Some countries such as Canada, Australia and New Zealand have introduced a statutory General Anti-Avoidance Rule (or General Anti-Abuse Rule, GAAR).
In the United Kingdom, there is no GAAR, but many provisions of the tax legislation (known as "anti-avoidance" provisions) apply to prevent tax avoidance where the main object (or purpose), or one of the main objects (or purposes), of a transaction is to enable tax advantages to be obtained.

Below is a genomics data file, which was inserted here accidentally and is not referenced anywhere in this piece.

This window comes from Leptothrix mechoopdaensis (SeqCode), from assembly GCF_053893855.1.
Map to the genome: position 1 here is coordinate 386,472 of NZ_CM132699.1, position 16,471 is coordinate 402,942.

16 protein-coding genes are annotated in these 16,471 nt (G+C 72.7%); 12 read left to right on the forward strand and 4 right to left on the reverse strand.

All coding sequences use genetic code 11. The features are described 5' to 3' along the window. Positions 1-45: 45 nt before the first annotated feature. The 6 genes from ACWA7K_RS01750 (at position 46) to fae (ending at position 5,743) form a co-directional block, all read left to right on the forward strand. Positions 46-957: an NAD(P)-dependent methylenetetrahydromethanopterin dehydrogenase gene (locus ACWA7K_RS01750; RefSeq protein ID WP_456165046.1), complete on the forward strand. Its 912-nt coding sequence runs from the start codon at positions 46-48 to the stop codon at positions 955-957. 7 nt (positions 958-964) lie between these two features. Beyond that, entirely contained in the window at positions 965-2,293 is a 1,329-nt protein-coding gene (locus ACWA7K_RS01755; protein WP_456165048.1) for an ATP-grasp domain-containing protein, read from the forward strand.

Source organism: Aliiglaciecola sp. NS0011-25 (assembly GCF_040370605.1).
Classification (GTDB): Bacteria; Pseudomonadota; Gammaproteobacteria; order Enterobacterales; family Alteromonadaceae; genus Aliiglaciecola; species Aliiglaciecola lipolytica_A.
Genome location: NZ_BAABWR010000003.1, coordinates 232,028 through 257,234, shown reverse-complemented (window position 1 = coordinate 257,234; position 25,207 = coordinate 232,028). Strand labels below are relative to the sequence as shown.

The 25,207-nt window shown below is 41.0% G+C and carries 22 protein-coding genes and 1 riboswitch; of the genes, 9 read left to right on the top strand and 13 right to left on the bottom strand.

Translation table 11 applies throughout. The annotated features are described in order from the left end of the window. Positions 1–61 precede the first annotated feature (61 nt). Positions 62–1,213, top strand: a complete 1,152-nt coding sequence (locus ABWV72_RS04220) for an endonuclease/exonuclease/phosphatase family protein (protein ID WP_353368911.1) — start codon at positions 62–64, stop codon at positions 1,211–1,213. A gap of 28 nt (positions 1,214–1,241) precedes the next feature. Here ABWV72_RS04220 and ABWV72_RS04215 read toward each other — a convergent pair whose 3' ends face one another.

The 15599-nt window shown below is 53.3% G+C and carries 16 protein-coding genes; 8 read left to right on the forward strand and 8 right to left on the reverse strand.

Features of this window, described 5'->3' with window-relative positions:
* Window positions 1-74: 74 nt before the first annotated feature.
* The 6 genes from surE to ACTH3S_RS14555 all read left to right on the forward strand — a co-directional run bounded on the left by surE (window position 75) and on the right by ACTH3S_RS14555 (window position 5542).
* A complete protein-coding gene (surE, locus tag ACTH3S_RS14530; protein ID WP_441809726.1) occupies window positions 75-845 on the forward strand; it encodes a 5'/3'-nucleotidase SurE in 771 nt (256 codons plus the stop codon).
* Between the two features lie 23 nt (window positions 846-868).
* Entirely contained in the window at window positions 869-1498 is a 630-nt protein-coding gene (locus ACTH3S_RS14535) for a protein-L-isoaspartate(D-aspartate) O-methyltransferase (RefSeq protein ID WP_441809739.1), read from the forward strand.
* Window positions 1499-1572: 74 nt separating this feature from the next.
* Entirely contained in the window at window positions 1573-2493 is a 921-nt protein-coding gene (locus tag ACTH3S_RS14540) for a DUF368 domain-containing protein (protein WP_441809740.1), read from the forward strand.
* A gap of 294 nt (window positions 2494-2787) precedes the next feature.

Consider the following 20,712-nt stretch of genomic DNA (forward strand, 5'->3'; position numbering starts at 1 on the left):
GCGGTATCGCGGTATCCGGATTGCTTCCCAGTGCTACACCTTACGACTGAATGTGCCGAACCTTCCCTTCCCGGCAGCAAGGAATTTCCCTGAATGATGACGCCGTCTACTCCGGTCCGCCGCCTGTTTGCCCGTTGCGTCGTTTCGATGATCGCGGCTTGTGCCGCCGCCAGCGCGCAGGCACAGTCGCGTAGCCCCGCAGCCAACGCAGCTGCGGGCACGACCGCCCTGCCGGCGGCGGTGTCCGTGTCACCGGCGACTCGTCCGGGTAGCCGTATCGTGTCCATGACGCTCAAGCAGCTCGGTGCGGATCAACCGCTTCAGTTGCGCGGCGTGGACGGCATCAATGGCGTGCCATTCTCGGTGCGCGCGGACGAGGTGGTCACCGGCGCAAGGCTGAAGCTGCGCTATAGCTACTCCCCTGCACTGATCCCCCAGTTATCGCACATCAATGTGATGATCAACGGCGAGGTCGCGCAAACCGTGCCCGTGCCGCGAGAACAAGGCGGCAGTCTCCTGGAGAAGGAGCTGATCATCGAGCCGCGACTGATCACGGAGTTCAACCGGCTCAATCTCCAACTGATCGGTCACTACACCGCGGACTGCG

In the United States, the Internal Revenue Service distinguishes some schemes as "abusive" and therefore illegal.
Pranab Mukherjee, finance minister, sought to formalise the provisions through an amendment to the income tax act of 1961.
The rules seek to arm the authorities with substantial powers to tax arrangements principally designed to secure tax benefits, but that otherwise lack commercial substance. This includes the power to override international tax treaties that India has negotiated with other countries.
GAAR legislation needs to strike a balance between the government’s objective to...
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